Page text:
Montreal, May 28, 2018 – Environment and Climate Change Canada recently published a report criticizing the measures taken by the provinces to protect the boreal caribou. If Ottawa decides to intervene, it must take into account the economic costs of protection measures and the realities of each province.
“A strict application of federal requirements could be very harmful for the Ontario economy,” points out Alexandre Moreau, Public Policy Analyst at the MEI. “Around half of forestry activity in Ontario takes place in boreal caribou habitat, and could therefore be affected. This represents $2.6 billion of economic activity and some 18,300 direct jobs.”
To comply with federal standards, the provinces and territories have to limit the level of disturbance of boreal caribou habitat caused by human activity or forest fires to less than 35%.
“It is difficult to give a precise estimate of the losses that could be incurred in Ontario, but as in Quebec, a strict application of federal requirements could lead to the disappearance of thousands of jobs and to the loss of hundreds of millions of dollars each year,” notes Mr. Moreau, adding that the regions of Kenora, Thunder Bay, and Cochrane would be the most seriously affected.
Moreover, even putting a complete stop to all human activity would not guarantee the survival of all the caribou. They would still be threatened by other factors like disease, insects, forest fires, and wolf predation, as well as by the modification of their habitat due to climate change.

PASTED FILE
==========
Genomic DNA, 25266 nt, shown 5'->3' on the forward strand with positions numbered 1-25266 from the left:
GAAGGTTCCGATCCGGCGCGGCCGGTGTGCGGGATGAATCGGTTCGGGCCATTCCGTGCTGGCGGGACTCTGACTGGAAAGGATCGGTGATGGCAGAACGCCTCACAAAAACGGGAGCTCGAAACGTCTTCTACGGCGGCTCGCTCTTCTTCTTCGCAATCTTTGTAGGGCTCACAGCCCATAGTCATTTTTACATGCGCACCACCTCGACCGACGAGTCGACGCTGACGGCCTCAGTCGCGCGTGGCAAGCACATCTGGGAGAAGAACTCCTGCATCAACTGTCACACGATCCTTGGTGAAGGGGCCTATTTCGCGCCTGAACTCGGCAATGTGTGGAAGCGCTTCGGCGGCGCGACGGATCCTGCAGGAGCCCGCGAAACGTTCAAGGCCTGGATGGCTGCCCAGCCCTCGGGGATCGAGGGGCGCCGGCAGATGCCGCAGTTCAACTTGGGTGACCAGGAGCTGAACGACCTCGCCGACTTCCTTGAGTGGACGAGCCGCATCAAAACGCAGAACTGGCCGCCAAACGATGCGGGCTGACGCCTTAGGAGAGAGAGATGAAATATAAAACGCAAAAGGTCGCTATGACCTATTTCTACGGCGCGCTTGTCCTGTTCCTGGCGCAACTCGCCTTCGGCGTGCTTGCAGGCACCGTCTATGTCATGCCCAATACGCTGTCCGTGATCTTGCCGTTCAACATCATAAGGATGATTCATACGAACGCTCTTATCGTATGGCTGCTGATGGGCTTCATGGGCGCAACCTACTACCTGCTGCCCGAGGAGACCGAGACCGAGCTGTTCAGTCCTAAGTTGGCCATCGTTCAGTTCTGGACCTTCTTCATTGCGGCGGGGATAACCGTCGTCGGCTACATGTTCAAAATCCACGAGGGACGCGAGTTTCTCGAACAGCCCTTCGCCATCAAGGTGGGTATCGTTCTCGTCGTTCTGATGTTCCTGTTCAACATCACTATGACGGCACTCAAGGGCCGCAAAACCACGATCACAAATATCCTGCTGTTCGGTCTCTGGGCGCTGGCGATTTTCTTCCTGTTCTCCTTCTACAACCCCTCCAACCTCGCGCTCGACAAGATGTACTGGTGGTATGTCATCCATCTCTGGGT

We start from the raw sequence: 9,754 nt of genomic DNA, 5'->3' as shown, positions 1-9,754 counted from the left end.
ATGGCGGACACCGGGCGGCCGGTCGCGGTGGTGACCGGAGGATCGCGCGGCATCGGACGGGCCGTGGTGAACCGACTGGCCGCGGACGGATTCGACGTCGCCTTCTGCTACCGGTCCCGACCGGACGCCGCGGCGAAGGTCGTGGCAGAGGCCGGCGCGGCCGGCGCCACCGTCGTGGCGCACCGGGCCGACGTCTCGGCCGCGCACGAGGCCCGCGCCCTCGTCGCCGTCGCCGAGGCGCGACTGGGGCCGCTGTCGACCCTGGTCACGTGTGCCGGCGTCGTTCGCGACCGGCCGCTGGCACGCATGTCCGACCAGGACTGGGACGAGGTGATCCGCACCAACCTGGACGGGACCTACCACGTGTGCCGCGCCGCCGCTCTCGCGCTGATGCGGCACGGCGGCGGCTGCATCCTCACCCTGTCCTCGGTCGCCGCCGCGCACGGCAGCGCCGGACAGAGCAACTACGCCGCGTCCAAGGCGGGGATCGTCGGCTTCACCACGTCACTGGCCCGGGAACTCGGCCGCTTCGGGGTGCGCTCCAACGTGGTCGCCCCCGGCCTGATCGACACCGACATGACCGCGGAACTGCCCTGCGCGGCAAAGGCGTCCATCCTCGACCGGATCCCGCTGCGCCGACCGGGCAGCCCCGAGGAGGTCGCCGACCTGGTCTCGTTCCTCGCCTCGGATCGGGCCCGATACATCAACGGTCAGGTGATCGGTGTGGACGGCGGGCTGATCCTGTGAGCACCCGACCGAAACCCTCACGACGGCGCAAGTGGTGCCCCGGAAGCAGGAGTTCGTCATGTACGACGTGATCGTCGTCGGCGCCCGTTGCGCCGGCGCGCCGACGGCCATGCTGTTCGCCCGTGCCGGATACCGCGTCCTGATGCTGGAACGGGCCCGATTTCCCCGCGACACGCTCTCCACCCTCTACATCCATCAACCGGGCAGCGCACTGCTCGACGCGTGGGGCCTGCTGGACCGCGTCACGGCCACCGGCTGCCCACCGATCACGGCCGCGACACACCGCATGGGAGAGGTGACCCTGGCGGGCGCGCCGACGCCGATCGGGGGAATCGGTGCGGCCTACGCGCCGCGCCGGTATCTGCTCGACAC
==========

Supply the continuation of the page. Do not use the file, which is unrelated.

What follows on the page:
In Quebec, the MEI has previously calculated that the cost of fully applying federal requirements could lead to the disappearance of 5,700 direct jobs and cost up to $740 million in lost economic activity, just in the forestry sector. “That’s 72 direct jobs and a total cost of over $9 million for each caribou we’re trying to save, with no guaranteed results,” says Alexandre Moreau.
“Currently, only the Quebec government has made public an exhaustive estimate of the costs associated with Ottawa’s requirements. The governments of Ontario and the other provinces should follow suit and show transparency, both in terms of the evolving number of caribou and the economic costs of habitat recovery measures,” argues Mr. Moreau.
Finally, Ottawa must also adopt a “flexible approach” that would allow the provinces and territories to set population protection targets that take into account the economic realities of each community. “It is clearly stated in the federal law that the socioeconomic aspects of communities should be considered in the elaboration and the implementation of protection measures,” concludes Mr. Moreau.
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